Q&A: Heather Haseley on Best Practices to Boost Classroom Technology Adoption

The co-executive director of the Learning Futures Collaboratory at Arizona State University discusses resistance to change and how to overcome it.

Heather Haseley has deep insight on getting faculty to embrace classroom technology. For about five years, she was a learning engineer at Northwestern University, where she worked with professors to create innovative and engaging educational experiences for students. 

Now, as co-executive director of the Learning Futures Collaboratory (formerly the Innovation Collaboratory) and lead design architect of next-generation learning at Arizona State University, she’s helping to create the future of learning. 

Here, EdTech talks to Haseley about the next big things in educational technology, and how involving faculty early in the planning process will spur adoption

EDTECH: What trends are you seeing with classroom technology adoption?

HASELEY: The challenge is getting people to see that teaching is a challenge because people have taught the same way for a long time. If it worked in the past, it will work in the future. Why change? 

We are moving away from that and moving toward student-centered learning and learning experience design.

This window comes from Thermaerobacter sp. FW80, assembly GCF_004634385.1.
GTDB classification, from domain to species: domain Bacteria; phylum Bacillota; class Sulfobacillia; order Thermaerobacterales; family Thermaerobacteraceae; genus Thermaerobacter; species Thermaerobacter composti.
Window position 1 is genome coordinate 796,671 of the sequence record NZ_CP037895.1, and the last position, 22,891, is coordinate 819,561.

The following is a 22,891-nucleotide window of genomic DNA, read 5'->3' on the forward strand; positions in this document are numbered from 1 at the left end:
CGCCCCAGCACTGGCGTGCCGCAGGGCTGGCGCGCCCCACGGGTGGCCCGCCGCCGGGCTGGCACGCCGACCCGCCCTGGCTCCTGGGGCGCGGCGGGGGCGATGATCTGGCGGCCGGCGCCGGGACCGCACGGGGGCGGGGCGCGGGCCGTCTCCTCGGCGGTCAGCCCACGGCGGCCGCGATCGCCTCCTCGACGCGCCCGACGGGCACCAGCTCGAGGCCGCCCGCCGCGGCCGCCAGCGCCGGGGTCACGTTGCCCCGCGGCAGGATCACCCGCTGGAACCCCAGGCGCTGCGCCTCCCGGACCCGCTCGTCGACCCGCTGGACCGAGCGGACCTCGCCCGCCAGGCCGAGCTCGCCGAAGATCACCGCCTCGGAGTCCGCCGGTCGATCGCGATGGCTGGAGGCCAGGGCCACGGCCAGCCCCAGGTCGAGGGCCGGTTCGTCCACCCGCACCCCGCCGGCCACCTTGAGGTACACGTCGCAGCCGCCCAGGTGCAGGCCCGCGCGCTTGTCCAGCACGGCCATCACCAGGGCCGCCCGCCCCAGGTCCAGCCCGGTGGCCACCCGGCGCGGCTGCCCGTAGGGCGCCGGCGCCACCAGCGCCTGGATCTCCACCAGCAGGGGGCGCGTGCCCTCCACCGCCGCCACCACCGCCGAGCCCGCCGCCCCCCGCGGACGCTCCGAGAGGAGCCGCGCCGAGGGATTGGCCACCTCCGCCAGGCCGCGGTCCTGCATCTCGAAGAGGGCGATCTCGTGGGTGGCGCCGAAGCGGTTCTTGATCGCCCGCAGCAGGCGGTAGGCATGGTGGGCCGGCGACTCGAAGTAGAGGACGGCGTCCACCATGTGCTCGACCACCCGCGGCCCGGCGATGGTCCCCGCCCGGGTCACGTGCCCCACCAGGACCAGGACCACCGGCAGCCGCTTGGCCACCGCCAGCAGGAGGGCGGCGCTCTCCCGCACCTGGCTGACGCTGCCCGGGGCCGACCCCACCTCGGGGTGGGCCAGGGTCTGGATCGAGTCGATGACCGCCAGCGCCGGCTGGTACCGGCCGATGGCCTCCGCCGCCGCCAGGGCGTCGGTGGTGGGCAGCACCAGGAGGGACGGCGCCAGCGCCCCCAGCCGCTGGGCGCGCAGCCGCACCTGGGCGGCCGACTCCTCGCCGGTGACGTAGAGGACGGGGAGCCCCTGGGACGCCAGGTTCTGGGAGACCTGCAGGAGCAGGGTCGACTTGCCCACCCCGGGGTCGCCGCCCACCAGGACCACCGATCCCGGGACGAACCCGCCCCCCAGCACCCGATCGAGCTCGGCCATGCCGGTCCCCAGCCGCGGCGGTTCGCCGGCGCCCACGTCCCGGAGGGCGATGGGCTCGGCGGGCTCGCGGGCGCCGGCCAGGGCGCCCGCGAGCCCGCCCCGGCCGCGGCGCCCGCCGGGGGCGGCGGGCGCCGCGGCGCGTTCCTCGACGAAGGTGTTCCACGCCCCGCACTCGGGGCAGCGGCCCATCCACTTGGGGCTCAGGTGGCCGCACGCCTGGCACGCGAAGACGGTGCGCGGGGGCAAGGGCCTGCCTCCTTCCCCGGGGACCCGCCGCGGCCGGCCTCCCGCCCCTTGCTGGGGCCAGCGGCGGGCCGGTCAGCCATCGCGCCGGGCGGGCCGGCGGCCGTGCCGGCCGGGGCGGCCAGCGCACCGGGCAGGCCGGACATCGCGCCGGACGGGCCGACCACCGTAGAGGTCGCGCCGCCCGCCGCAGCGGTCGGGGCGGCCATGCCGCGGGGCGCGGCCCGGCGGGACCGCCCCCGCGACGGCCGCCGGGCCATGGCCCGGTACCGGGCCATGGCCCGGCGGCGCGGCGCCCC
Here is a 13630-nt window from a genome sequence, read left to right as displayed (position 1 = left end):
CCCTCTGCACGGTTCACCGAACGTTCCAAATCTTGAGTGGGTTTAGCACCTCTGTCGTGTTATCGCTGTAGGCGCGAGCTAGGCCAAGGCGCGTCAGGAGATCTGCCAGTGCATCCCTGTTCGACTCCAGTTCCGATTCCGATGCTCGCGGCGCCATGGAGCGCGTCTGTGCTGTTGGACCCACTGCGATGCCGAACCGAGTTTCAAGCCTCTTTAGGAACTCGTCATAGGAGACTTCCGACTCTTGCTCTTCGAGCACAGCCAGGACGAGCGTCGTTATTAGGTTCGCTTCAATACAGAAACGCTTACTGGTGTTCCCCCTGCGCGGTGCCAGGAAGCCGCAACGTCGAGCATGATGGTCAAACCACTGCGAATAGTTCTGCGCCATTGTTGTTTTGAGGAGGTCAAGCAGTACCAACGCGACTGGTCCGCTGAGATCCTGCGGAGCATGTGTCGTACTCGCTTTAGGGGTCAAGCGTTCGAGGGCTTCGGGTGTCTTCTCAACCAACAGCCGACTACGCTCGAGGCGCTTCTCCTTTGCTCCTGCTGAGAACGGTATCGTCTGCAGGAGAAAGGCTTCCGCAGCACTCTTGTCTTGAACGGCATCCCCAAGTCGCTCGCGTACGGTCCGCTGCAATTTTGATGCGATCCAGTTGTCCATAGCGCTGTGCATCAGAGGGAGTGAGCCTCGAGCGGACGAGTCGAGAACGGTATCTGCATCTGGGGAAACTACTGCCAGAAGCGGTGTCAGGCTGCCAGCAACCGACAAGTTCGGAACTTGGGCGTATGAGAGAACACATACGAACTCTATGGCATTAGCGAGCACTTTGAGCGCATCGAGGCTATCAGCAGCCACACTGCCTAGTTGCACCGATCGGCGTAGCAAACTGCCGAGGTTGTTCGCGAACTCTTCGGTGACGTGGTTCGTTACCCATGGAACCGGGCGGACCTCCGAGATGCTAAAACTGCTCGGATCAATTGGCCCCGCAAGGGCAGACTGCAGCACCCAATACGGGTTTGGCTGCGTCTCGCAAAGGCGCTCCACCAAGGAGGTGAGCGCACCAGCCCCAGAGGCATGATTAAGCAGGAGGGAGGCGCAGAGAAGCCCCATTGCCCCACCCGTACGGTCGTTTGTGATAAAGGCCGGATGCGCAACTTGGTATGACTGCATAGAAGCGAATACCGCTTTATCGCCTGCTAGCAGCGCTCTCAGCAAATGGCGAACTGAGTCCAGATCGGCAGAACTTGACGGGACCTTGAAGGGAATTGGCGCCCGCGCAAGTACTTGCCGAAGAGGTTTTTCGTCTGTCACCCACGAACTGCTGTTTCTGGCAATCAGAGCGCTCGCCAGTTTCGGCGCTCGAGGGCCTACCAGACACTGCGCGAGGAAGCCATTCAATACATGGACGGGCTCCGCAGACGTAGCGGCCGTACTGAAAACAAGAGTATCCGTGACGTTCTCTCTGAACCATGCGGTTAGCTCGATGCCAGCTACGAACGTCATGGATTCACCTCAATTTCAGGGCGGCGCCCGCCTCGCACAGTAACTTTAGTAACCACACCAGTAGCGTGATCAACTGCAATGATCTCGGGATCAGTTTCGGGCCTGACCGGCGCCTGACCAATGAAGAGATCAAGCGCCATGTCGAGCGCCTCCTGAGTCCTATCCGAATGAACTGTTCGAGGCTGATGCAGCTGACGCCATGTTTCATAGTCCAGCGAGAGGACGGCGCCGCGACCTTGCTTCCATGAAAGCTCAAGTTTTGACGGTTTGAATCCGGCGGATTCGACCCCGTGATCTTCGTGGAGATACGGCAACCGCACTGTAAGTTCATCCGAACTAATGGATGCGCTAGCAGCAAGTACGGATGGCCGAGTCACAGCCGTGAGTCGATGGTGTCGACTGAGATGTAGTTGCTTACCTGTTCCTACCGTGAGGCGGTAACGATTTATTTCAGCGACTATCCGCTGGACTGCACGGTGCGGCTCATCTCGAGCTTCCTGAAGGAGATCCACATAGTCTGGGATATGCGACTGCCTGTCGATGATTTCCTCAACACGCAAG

It’s a shift from the sage on the stage “I’m delivering what I think you need to learn” to focusing on the students’ perspectives. A lot of the time, technology enables that student-centered process.

EDTECH: What are the main challenges facing colleges and universities as it relates to adopting and effectively using classroom technology?

HASELEY: One of the largest challenges is resistance to change. People often see it as another thing in their workload. The other challenge is that faculty and students are often not incorporated in the technology selection process

Sometimes they are. It depends on the institution. Or a particular faculty member is outspoken, and then the technology gets scaled without questioning what the applicability is to other things. 

It’s about making sure we include stakeholders in all rounds of the technology selection and adoption process. What are the pedagogical ties and what are the challenges in a classroom, online or a blended environment that the technology solves? When you include stakeholders, you have a much easier time driving adoption because you have tangible success stories. 

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EDTECH: How can higher education address these challenges? How can you ensure that classroom technology investments pay off?

HASELEY: I would go back to including stakeholders: faculty and students. Often, when the demand for technology comes from students, faculty will react better than if they are told from above to do something. It’s about responding to student needs

I believe faculty all want to be great teachers and do the best for their students, and if students say, “We love this and it helps our learning,” faculty are more likely to listen.